- 1½ kg smoked bacon collar joint, soaked overnight if needed (see tip)
- 1 small pack rosemary, leaves picked and very finely chopped
Rosemary's intense, fragrant aroma has traditionally been paired with lamb, chicken and game…
- 1 onion
Onions are endlessly versatile and an essential ingredient in countless recipes. Native to Asia…
- 20 cloves
The dry, unopened flower bud of the tropical myrtle tree family used to flavour a wide variety…
- 4 bay leaves
- 1 carrot, halved
The carrot, with its distinctive bright orange colour, is one of the most versatile root…
- 2 celery sticks, halved
A collection of long, thick, juicy stalks around a central, tender heart, celery ranges in…
- 1 garlic bulb, halved through the equator
- 1 tbsp black peppercorns
- For the sauce 50g butter
Butter is made when lactic-acid producing bacteria are added to cream and churned to make an…
- 25g plain flour
- 300ml bacon stock (use the cooking liquid from the bacon collar)
- 6 tbsp chopped parsley
One of the most ubiquitous herbs in British cookery, parsley is also popular in European and…
First, open up the collar of bacon to season it with the rosemary. To do this, remove any string that’s been used to tie the meat, then use a knife to carefully run along the natural seams of the muscles, being careful not to cut all the way through to the other side – you are just trying to make some incisions in the joint, not cut all the way through it. Open it out as much as you can and rub the rosemary all over the exposed meat, then fold the bacon back onto itself. Tie securely with 3 pieces of butcher’s twine, spaced about 2cm apart.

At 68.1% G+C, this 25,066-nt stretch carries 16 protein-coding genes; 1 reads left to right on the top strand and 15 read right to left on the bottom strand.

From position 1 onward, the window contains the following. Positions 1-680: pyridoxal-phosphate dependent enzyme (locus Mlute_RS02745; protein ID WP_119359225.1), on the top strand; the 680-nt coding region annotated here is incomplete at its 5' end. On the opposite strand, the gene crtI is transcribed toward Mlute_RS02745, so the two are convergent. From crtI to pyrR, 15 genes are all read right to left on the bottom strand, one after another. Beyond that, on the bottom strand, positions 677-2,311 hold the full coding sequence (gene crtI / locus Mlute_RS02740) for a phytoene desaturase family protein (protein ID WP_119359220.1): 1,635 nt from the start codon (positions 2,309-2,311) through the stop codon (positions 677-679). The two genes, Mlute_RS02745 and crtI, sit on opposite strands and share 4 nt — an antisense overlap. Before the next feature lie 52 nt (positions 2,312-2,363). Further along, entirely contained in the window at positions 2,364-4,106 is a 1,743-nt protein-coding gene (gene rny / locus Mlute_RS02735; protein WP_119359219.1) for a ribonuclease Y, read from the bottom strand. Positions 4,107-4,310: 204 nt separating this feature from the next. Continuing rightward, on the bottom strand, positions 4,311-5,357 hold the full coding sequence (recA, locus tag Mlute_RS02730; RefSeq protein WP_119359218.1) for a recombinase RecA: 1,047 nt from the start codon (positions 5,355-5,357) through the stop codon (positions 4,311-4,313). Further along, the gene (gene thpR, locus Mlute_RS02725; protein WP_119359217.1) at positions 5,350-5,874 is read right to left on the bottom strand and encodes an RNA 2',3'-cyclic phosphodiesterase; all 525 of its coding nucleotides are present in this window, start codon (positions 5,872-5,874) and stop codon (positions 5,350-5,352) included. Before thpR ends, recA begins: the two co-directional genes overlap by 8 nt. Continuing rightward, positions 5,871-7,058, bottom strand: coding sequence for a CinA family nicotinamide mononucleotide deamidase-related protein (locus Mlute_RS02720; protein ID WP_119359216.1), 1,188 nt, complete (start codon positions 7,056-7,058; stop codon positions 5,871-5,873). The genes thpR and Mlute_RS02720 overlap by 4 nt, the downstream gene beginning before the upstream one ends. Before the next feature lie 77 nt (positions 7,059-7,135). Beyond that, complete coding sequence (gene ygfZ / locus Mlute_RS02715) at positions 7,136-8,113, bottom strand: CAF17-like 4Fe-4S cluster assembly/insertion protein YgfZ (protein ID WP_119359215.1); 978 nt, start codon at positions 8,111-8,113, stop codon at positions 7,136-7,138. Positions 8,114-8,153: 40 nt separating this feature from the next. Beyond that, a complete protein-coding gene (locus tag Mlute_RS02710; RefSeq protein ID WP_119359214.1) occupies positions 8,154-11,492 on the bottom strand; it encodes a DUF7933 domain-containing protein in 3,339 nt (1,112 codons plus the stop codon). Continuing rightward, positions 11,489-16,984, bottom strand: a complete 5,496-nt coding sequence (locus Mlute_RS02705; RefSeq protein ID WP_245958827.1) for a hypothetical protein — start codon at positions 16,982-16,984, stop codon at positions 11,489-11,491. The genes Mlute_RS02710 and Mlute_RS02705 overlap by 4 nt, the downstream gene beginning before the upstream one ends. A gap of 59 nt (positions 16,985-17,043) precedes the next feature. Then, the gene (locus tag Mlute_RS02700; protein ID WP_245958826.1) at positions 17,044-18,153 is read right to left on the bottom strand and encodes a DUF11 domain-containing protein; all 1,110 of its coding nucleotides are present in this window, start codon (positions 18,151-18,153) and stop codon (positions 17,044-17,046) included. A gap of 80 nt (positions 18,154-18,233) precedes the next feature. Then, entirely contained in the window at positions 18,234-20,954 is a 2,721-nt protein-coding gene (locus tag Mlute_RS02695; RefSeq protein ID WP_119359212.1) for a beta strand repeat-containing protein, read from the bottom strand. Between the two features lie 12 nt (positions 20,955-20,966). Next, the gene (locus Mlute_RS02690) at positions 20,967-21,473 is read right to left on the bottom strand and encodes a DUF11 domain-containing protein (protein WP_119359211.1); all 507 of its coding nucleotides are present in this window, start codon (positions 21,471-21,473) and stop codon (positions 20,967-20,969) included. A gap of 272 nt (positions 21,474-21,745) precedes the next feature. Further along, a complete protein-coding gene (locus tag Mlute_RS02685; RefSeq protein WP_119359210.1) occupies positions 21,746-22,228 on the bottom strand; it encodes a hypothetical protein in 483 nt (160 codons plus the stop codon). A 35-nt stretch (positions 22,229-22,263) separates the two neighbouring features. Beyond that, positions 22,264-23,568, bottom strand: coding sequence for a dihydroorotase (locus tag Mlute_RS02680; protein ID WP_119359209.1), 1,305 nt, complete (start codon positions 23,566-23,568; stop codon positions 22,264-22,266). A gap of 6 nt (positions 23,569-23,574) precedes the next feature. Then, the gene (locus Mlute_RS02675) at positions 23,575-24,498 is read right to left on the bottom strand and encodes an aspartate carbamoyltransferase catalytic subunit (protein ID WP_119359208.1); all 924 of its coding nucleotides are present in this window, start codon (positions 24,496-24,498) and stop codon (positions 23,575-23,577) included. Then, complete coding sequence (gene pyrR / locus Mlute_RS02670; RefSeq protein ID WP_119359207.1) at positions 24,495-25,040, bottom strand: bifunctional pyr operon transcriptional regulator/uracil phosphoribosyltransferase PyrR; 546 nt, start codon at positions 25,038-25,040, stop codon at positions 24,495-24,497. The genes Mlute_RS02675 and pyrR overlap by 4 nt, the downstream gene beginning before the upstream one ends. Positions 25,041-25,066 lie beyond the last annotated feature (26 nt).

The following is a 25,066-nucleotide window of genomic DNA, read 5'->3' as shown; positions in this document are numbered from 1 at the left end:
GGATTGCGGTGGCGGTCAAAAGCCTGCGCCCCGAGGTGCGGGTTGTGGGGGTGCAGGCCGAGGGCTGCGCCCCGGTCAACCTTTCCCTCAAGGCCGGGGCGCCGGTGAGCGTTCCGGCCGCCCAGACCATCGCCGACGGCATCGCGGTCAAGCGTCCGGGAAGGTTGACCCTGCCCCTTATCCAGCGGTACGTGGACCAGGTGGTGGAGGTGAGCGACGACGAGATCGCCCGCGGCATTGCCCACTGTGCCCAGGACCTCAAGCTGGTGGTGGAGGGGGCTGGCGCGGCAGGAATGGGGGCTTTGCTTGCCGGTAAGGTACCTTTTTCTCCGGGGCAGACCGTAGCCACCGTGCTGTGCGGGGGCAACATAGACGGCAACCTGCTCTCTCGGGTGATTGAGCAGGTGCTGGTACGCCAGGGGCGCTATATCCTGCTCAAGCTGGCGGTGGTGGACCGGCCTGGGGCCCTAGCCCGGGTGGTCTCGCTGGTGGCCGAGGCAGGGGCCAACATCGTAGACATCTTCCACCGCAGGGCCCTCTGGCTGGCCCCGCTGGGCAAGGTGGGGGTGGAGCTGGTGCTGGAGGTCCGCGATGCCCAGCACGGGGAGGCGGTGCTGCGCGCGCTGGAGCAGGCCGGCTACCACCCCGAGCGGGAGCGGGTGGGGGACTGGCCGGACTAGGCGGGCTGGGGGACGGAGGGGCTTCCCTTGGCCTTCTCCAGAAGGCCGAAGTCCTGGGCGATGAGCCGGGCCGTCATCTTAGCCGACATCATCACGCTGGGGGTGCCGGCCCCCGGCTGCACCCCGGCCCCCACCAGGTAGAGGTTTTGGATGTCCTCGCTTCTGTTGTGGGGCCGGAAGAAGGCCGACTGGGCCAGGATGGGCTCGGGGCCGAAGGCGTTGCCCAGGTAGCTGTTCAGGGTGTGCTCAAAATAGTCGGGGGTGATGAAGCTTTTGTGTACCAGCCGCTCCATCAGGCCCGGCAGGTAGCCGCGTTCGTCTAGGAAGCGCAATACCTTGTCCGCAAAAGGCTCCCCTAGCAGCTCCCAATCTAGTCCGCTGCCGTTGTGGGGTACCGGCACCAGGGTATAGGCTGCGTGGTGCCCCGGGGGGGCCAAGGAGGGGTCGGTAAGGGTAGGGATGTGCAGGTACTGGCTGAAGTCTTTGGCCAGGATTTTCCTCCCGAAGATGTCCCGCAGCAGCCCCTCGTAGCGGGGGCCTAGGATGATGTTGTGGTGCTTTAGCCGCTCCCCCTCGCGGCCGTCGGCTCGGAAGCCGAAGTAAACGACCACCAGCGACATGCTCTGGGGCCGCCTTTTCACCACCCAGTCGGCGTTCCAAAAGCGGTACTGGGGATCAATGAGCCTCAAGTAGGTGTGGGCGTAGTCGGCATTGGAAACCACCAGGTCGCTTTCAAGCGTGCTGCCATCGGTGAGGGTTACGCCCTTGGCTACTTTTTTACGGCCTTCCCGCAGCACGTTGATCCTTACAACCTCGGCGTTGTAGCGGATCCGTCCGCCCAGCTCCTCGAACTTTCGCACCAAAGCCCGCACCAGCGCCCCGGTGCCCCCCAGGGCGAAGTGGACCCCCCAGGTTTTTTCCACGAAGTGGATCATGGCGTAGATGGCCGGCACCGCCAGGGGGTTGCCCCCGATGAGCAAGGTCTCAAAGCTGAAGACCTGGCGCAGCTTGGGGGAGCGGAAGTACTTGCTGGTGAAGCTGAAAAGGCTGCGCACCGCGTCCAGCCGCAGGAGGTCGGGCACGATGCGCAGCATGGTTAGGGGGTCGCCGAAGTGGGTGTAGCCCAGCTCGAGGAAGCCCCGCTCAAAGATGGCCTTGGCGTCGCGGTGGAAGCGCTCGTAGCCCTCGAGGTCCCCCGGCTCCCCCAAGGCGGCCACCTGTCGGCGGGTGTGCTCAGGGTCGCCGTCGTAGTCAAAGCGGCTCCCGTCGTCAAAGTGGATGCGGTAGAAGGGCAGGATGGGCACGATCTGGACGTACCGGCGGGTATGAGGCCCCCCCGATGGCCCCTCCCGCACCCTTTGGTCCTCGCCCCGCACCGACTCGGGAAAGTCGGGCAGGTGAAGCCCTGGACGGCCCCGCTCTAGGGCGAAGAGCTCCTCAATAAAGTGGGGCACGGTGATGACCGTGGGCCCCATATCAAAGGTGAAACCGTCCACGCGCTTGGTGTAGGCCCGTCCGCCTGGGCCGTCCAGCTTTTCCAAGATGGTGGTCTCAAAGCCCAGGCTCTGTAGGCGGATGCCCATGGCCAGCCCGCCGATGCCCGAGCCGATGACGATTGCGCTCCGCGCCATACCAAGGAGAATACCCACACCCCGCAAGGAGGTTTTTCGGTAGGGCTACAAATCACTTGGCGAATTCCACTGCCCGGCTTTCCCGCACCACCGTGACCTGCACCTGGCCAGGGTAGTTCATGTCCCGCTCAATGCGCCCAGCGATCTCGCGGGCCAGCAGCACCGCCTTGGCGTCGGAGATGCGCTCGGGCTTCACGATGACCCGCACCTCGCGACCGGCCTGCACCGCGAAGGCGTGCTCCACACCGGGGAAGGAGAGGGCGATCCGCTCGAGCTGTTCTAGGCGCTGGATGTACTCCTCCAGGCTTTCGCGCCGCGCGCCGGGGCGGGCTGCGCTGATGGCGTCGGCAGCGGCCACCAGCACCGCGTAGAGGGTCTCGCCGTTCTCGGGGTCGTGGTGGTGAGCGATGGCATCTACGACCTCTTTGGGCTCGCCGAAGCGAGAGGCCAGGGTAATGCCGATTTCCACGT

Put the joint in a very large saucepan and cover with cold water. Bring to the boil and skim off any scum that rises to the surface. Pour the water away and cover with fresh cold water. Stud the onion with the cloves, then add to the pan along with the bay leaves, carrot, celery, garlic and peppercorns. Bring back up to the boil, then turn down to a simmer and cook for 1 1/2-2 hrs. Leave to cool and rest in the stock for at least 30 mins. Don’t discard the stock, as you’ll need it for the sauce.
To make the sauce, strain 300ml of the bacon stock from the pan into a jug. Melt half the butter in a small pan, then whisk in the flour until it has formed a paste. Cook for 2 mins, then slowly add the bacon stock, whisking all the time. When you have added all the stock, let it bubble for a further 4-5 mins. Turn off the heat and whisk in the remaining butter, then stir in the parsley. Remove the bacon collar from the pan to a board or serving plate. Thickly slice and serve with black pudding mash.
Ask your butcherThis joint, from the shoulder of the pig, is a cheap cut, making top-quality meat really affordable. As it’s not often cooked these days, it’s best to give your butcher a few days’ notice so you can be sure they’ll have it for you. Modern curing methods mean you probably won’t need to soak the joint to remove excess salt, but check with your butcher – if in doubt, it’s better to soak it. To do this, place in a large container, cover with cold water and leave overnight in the fridge. Remove and rinse under cold water before cooking. If you don’t feel confident opening out the joint, as in step 1 of the recipe, ask your butcher to do this for you.